About the Case


On April 27, 2020, Dianthe Martinez-Brooks, ReJeanne Collier, Jackie Madore, and Kenneth Cassidy filed a class-action complaint in federal court on behalf of more than 1,000 people detained at a federal prison in Danbury, Connecticut (“FCI Danbury”) based on the Bureau of Prisons’ (BOP’s) failure to provide basic protections for those imprisoned at the facility and failure to release from custody or to home confinement those individuals who face a heightened risk of serious illness or death from COVID-19.

People imprisoned at FCI Danbury are among the most vulnerable to COVID-19. They live in close quarters, with some units containing more than 100 people lined up in rows of bunk beds, and with communal bathrooms and dining areas. Public health experts unilaterally agree that congregate settings such as prisons pose significant public health concerns due to the risk of rapid spread of infection. Not only that, but access to medical care at FCI Danbury is woefully inadequate, and there have been significant delays in getting critically ill prisoners transported to local hospitals.

On May 12, 2020, the United States District Court for the District of Connecticut issued a Temporary Restraining Order (TRO) ordering the BOP to expedite consideration of home confinement for all medically vulnerable individuals at FCI Danbury. Home confinement means that incarcerated individuals can safely serve their sentences from home while remaining under the continued supervision of the BOP. The parties thereafter reached a class-wide settlement agreement that guarantees expedited home confinement review for all medically vulnerable individuals in accordance with the TRO issued by the Court. On August 11, 2020, the Court certified the proposed class identified in the Settlement, consisting of medically vulnerable individuals as defined by the CDC, issued an Order of Notice to the Class, and appointed us and co-counsel as Class Counsel (ECF No. 141). On September 18, 2020, the Court approved the class action settlement agreement. The government also provided a “comfort letter” from BOP to class-counsel containing certain non-binding commitments about conditions at FCI Danbury—although conditions at the facility are not subject to the enforceable settlement. The agreement lasts through October 2021, and the Criminal Justice Advocacy Clinic is now in the process of enforcing that agreement.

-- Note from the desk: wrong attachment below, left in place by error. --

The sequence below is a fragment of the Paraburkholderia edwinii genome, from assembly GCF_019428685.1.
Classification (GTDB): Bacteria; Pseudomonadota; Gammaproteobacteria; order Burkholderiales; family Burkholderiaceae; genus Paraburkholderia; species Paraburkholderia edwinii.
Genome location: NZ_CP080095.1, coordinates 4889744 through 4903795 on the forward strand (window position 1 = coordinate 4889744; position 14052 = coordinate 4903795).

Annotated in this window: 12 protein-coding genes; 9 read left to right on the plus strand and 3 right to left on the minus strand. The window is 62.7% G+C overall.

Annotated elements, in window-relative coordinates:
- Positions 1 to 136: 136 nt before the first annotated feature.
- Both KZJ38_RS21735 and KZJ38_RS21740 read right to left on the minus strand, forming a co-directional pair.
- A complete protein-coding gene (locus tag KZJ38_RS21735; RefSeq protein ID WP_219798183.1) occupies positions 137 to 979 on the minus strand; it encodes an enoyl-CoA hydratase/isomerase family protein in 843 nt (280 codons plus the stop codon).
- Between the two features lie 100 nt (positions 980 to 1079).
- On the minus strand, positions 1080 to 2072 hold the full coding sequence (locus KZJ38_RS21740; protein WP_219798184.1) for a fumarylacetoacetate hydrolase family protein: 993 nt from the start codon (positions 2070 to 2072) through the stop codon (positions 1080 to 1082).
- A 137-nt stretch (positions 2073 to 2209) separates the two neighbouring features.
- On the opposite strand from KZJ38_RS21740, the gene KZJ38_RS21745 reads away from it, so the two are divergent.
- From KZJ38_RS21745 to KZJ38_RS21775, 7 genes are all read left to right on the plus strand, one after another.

On December 7, 2020, class counsel went back to district court to enforce a provision of the settlement agreement that requires the BOP to quickly release all individuals granted home confinement.

The case is brought by the Jerome N. Frank Legal Services Organization at Yale Law School, the law firm of Silver Golub & Teitell LLP, and the Civil Justice Clinic at Quinnipiac University School of Law.

Conditions at FCI Danbury


Concurrent with the Settlement Agreement in this case, the Bureau of Prisons (BOP) made a set of commitments in a July 24, 2020 letter, aimed at ensuring basic medical care for those in its custody at FCI Danbury and at preventing and mitigating the spread of COVID-19 in the facility. The BOP promised to abide by these commitments during the pendency of the Settlement Agreement, which lasts through October 2021.

In November 2020, class counsel learned that the BOP was failing to engage in basic preventative measures to control the potential spread of COVID-19 at FCI Danbury. Specifically, the BOP was failing to screen daily for COVID-19 symptoms and for high temperatures. The BOP was also failing to provide critical medical care to individuals in its custody—including failing to provide adequate prenatal care to a pregnant woman, failing to treat a diabetic man with severe retinopathy who is losing his eyesight, and failing to transport a woman with masses that have grown and spread over her body for scheduled oncological consultations—and failing to follow treatment recommendations of physicians. Class counsel sent multiple letters to the United States Attorney’s Office detailing these and other concerns, and has raised these concerns with the federal court overseeing the Settlement Agreement.

In two weeks in early December, the number of individuals at FCI Danbury with COVID-19 went from 0 to approximately 100, or over a tenth of the incarcerated population.

Students with the Criminal Justice Advocacy Clinic in the Jerome N. Frank Legal Services Organization at Yale Law School, the Civil Justice Clinic at Quinnipiac University School of Law, and the Criminal Justice Advocacy Clinic at the University at Buffalo School of Law are monitoring the conditions at the facility.

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